Wakeboarding is an exhilarating, fun water sport that won’t take you very long to learn how to do. This is excellent news if you’re a beginner because it means that you can get up on your wakeboard in no time and start jumping the wakes quickly.
To learn how to wakeboard for beginners, you must get the right gear and learn a few basics before you can start doing any tricks or flips in the air.
Table of Contents
How to Wakeboard for Beginners: Getting Set Up
Step 1: Buy or Rent a Wakeboard
When you’re starting as a beginner, you want to find a wakeboard that’s a bit longer. This is because longer wakeboards are much easier to control, and the landings are softer than if you were to go with a shorter wakeboard.
The size of the wakeboard you go with also depends on your weight. The more you weigh, the longer the wakeboard should be.
You also want to get a wakeboard with a continuous rocker to assist in a much easier, smoother ride. To tell if a wakeboard has a continuous rocker, look at the wakeboard from the side. If it looks like it’s shaped with a continuous curve from tip to tail, then it has a continuous rocker.
Step 2: Purchase a Pair of Wakeboarding Boots
Wakeboarding boats, also called bindings, are worn on your feet and will hook onto your wakeboard to hold you in place.
When starting, look for less flexible, stiffer boots because it’s easier to steer the board and balance when your ankles are locked tightly in place.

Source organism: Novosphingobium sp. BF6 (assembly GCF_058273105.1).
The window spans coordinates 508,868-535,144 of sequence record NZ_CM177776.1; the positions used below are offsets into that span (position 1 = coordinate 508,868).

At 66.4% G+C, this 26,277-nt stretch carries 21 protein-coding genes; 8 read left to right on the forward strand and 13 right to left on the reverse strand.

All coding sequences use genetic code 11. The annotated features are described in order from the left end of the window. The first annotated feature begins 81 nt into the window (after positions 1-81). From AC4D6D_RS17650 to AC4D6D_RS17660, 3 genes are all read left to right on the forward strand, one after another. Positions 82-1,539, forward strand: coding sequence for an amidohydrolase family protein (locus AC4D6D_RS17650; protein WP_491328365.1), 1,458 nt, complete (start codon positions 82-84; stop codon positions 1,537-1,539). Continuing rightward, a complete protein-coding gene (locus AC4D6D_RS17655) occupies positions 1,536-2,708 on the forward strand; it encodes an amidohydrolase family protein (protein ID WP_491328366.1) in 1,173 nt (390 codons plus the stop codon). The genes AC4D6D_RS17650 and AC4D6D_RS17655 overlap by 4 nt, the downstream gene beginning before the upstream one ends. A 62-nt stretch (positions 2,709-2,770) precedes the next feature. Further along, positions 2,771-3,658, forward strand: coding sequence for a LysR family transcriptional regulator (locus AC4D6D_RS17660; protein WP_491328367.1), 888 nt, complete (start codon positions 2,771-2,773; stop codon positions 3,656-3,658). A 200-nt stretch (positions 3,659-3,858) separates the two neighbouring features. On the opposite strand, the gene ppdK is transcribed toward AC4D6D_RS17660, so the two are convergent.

Step 3: Talk to the Boat Driver
Ensure that the driver knows that you’re a beginner and request that they take it slow with you. A driver should never speed with a new wakeboarder, especially since you’re bound to fall several times during your first few go-arounds.
Step 4: Designate Someone to be the Spotter
The spotter is the person who keeps an eye on you during your wakeboarding ride and lets the driver know if you fall down or if nearby objects or boats could get in your way.
Step 5: Determine Which Foot Will Face Forward
If you already know if you’re goofy or regular footed in other board sports such as snowboarding or surfing, then you’re probably the same in wakeboarding. If you aren’t sure, think about which foot you would naturally use to kick a ball and put that foot in the back. You want to have your non-dominant foot facing forward.
If you’re regular-footed, your left foot faces forward. If you’re goofy-footed, then your right foot faces forward.
Step 6: Put on a Life Jacket
Always put on a life jacket before going into the water because the life jacket will keep you afloat while you’re waiting to be towed. Remember, your feet are bound to the board.
Step 7: Use a Short Rope
A shorter rope puts you in a position near the narrower part of the wake, making it easier for you to stand on your board. Use a rope that’s between 30-50 feet long.
Wakeboarding Tips for a Beginner Rider
Step 1: Practice on Land
Sit on the ground and bend your knees with both feet flat on the ground. Stretch your arms out in front of you with your knees between them, like you would have them if you were holding the tow rope.
Have someone grab your hands and pull you into a standing position; this is like the boat pulling you up in the water.